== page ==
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Review of Uta G. Poiger. 2000. Jazz, Rock, and Rebels: Cold War Politics and American Culture in a Divided Germany. Berkeley: University of California Press

Jackson, Jeffrey H.

Over the last several years, cultural historians have looked to jazz music as a way of talking about national identity. For historians of the United States, the logic is easy to understand. Jazz is, unquestionably, an integral part of the American story. But more importantly, as historians continue to rework the narrative of U.S. history to incorporate the issue of race more completely, jazz must be discussed as a crucial point of connection between whites and blacks in this country. To exclude jazz-not just as a musical form, but as a cultural phenomenon-would be historically inaccurate, and it would give a skewed view of how American national identity has evolved in the twentieth century. Understanding how jazz fits into definitions of European national identity, however, is a bit trickier. In the U.S., the early popularity of jazz challenged views of America as a country with distinctly “white” and “black” or “high” and “low” cultures that rarely ever met, and the music quickly came to be seen as an essential part of American life (Leonard 1962; Levine 1993). In Europe, however, the consequences of jazz’s popularity were more complicated for critics and cultural commentators-for Europeans, jazz was a “foreign” music. Therefore, it not only evoked conflicts about race and the boundaries between “high” and “low” culture (which were already subject to debate by the 1920s), it also raised questions about “Americanization” and the invasion of foreigners at a time when discussions of national identity had been energized by war and propaganda that saw “others” as enemies. Jazz quickly became a part of the “culture wars” of many countries in the 1920s and 1930s as they tried to renegotiate their sense of nationhood. At that moment, war, Depression, changes in international diplomacy, immigration, and the expansion of a global economy where goods and ideas easily crossed borders, all called older definitions of the nation into question. Jazz did not help to make things clearer. As in the U.S., the early debates about jazz in Europe were rarely only about the music itself. Rather, they doubled as complex attempts to reimagine national identity.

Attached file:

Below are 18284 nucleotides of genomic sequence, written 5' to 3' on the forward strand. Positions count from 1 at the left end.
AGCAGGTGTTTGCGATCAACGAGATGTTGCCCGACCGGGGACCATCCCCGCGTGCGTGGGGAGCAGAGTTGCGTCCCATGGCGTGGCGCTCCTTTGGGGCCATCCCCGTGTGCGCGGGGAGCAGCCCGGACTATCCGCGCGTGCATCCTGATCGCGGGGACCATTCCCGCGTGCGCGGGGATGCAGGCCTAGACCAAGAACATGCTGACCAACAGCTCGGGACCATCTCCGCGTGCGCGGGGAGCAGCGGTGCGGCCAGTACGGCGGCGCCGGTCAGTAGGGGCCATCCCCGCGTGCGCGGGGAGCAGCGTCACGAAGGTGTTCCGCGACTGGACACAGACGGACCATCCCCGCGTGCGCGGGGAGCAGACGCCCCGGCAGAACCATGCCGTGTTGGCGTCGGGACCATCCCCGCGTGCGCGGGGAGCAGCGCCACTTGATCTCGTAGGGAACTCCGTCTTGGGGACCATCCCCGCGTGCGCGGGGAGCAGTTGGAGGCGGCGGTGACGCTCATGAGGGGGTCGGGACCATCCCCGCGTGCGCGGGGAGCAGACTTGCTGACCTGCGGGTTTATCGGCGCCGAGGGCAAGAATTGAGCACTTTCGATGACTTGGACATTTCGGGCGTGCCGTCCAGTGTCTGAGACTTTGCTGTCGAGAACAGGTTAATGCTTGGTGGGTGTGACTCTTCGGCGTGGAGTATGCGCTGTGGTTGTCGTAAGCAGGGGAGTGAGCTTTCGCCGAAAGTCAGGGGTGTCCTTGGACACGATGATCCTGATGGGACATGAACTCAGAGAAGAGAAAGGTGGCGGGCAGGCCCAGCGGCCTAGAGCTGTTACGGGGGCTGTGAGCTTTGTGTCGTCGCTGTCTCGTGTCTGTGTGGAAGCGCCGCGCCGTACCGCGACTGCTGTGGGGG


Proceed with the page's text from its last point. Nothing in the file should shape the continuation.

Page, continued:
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Title
Current Musicology
DOI
https://doi.org/10.7916/cm.v0i71-73.4897

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Published Here
August 18, 2022